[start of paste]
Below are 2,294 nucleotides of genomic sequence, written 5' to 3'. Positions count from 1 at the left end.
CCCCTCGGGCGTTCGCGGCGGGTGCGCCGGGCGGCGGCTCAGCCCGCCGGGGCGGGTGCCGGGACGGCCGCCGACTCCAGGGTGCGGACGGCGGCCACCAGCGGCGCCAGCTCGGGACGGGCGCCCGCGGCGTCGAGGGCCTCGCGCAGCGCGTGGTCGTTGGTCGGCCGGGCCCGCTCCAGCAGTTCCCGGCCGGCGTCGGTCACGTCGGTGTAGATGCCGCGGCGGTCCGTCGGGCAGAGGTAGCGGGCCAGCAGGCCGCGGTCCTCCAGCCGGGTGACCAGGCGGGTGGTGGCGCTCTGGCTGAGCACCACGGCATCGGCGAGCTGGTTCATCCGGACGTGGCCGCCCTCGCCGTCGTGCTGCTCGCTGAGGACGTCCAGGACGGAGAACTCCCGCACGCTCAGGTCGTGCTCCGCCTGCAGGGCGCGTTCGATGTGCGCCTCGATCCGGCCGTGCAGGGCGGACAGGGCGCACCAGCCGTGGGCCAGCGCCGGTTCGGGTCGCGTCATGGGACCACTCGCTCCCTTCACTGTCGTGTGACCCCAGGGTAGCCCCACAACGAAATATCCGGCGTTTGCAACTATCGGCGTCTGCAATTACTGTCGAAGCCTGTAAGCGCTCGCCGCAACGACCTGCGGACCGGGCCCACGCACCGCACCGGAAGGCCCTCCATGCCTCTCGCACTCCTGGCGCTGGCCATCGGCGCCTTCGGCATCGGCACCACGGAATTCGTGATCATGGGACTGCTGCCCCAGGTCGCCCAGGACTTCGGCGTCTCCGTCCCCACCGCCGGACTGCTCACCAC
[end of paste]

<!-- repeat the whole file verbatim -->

Below are 2,294 nucleotides of genomic sequence, written 5' to 3'. Positions count from 1 at the left end.
CCCCTCGGGCGTTCGCGGCGGGTGCGCCGGGCGGCGGCTCAGCCCGCCGGGGCGGGTGCCGGGACGGCCGCCGACTCCAGGGTGCGGACGGCGGCCACCAGCGGCGCCAGCTCGGGACGGGCGCCCGCGGCGTCGAGGGCCTCGCGCAGCGCGTGGTCGTTGGTCGGCCGGGCCCGCTCCAGCAGTTCCCGGCCGGCGTCGGTCACGTCGGTGTAGATGCCGCGGCGGTCCGTCGGGCAGAGGTAGCGGGCCAGCAGGCCGCGGTCCTCCAGCCGGGTGACCAGGCGGGTGGTGGCGCTCTGGCTGAGCACCACGGCATCGGCGAGCTGGTTCATCCGGACGTGGCCGCCCTCGCCGTCGTGCTGCTCGCTGAGGACGTCCAGGACGGAGAACTCCCGCACGCTCAGGTCGTGCTCCGCCTGCAGGGCGCGTTCGATGTGCGCCTCGATCCGGCCGTGCAGGGCGGACAGGGCGCACCAGCCGTGGGCCAGCGCCGGTTCGGGTCGCGTCATGGGACCACTCGCTCCCTTCACTGTCGTGTGACCCCAGGGTAGCCCCACAACGAAATATCCGGCGTTTGCAACTATCGGCGTCTGCAATTACTGTCGAAGCCTGTAAGCGCTCGCCGCAACGACCTGCGGACCGGGCCCACGCACCGCACCGGAAGGCCCTCCATGCCTCTCGCACTCCTGGCGCTGGCCATCGGCGCCTTCGGCATCGGCACCACGGAATTCGTGATCATGGGACTGCTGCCCCAGGTCGCCCAGGACTTCGGCGTCTCCGTCCCCACCGCCGGACTGCTCACCAC